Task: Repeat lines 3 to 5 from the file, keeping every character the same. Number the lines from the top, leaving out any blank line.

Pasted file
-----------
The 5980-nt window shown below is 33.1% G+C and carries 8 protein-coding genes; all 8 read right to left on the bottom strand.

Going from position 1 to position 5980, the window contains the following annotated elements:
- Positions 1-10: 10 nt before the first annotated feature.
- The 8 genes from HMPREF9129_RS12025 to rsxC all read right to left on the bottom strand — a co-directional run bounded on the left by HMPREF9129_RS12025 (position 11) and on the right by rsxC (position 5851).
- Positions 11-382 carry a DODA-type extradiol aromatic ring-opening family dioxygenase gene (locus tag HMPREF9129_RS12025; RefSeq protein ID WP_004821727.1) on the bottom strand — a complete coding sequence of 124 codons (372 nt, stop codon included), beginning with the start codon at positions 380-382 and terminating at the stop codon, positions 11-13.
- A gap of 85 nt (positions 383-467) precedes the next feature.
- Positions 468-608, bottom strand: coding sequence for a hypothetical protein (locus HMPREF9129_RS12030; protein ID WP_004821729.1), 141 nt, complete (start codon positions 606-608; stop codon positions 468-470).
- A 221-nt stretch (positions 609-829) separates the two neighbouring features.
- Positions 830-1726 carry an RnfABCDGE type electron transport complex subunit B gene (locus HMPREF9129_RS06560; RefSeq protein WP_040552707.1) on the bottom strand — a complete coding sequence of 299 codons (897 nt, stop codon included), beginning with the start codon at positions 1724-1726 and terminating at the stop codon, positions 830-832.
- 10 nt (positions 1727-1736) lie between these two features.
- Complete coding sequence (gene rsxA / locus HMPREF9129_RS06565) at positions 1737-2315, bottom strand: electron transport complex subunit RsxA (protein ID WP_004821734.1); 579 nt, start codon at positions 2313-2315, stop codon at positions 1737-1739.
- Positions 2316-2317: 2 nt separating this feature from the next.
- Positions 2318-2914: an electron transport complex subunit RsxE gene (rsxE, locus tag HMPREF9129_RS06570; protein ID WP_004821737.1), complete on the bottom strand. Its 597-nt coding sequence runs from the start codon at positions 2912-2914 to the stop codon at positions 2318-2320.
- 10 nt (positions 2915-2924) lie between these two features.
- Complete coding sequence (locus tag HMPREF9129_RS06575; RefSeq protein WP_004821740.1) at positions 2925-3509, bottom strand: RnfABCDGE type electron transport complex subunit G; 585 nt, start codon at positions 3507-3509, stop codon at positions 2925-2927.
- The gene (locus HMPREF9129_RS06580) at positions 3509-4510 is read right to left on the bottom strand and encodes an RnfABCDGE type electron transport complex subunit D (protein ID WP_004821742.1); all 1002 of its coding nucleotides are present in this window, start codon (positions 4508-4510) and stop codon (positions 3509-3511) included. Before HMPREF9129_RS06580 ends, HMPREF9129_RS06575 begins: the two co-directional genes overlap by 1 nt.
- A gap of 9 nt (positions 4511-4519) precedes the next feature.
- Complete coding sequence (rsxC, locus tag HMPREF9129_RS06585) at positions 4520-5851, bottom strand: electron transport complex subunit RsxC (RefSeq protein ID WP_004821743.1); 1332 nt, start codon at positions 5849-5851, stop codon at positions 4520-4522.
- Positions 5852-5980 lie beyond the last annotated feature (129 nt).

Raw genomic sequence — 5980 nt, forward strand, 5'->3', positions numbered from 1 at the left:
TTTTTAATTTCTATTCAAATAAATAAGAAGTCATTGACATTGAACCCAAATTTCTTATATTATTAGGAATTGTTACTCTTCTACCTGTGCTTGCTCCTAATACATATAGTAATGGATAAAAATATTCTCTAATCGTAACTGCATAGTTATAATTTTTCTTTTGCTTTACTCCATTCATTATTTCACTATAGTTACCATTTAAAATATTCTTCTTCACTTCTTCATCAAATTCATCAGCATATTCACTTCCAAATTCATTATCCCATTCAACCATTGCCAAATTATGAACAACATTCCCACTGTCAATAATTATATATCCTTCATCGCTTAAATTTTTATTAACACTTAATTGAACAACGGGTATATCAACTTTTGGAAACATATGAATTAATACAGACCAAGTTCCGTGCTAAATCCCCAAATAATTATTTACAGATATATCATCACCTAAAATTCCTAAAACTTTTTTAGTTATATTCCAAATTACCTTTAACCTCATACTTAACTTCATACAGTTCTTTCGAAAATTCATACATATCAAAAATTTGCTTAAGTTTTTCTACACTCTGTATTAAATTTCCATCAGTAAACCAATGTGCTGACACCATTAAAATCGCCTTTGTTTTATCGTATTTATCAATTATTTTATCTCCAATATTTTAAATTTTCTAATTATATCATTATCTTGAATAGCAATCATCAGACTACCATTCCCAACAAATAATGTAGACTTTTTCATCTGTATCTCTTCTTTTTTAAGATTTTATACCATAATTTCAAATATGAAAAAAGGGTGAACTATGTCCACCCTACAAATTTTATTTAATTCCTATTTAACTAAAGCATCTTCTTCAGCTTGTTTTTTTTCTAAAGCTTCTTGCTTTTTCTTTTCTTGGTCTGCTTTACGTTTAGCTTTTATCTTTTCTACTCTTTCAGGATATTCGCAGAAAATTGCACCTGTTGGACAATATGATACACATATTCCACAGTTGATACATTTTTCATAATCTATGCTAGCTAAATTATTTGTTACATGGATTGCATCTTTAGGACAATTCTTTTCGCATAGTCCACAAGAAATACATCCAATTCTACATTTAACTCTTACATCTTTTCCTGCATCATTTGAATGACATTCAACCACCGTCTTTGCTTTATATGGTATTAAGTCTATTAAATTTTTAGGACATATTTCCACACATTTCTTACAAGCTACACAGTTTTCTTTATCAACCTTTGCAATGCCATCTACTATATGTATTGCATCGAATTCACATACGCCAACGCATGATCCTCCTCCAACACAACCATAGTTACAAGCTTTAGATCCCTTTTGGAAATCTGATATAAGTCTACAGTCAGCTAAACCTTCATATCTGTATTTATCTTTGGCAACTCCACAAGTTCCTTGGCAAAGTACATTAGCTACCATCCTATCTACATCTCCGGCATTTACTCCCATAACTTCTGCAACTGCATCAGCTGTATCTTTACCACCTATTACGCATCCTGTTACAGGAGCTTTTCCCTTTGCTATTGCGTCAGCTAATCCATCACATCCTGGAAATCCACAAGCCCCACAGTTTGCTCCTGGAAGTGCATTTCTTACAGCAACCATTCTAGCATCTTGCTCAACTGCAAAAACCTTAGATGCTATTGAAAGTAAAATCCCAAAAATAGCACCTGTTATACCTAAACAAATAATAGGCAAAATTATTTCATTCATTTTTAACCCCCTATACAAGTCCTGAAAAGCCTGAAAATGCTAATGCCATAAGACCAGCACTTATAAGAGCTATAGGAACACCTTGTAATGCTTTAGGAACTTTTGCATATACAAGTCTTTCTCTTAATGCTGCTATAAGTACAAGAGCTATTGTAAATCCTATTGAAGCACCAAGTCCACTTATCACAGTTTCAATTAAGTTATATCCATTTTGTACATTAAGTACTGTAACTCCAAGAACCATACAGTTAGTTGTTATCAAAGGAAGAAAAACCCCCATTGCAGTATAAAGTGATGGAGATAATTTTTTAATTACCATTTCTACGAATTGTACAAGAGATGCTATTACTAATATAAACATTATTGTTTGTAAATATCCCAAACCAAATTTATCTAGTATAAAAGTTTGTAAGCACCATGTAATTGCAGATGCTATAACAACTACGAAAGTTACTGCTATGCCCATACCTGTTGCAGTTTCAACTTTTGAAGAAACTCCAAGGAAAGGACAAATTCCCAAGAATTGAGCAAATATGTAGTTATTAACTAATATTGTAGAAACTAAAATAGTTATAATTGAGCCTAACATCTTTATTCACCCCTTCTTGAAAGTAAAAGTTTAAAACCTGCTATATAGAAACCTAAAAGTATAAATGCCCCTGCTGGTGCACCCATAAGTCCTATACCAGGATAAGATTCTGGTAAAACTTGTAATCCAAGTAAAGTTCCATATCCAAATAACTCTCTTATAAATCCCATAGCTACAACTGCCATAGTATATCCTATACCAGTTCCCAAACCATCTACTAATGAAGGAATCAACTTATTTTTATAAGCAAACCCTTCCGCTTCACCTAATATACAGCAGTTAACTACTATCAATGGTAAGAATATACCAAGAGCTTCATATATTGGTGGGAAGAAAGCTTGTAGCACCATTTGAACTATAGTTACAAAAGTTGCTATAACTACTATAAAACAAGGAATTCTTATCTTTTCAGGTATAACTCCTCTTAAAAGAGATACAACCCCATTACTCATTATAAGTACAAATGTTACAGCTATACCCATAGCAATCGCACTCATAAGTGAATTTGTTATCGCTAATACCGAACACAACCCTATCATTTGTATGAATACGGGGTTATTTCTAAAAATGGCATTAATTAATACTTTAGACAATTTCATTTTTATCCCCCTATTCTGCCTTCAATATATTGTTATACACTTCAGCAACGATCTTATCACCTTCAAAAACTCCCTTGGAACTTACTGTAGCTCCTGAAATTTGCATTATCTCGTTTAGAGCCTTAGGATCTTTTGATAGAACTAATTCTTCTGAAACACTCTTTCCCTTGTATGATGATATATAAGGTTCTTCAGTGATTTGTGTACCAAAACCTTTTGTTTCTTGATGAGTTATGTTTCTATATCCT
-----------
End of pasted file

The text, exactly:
- Positions 1-10: 10 nt before the first annotated feature.
- The 8 genes from HMPREF9129_RS12025 to rsxC all read right to left on the bottom strand — a co-directional run bounded on the left by HMPREF9129_RS12025 (position 11) and on the right by rsxC (position 5851).
- Positions 11-382 carry a DODA-type extradiol aromatic ring-opening family dioxygenase gene (locus tag HMPREF9129_RS12025; RefSeq protein ID WP_004821727.1) on the bottom strand — a complete coding sequence of 124 codons (372 nt, stop codon included), beginning with the start codon at positions 380-382 and terminating at the stop codon, positions 11-13.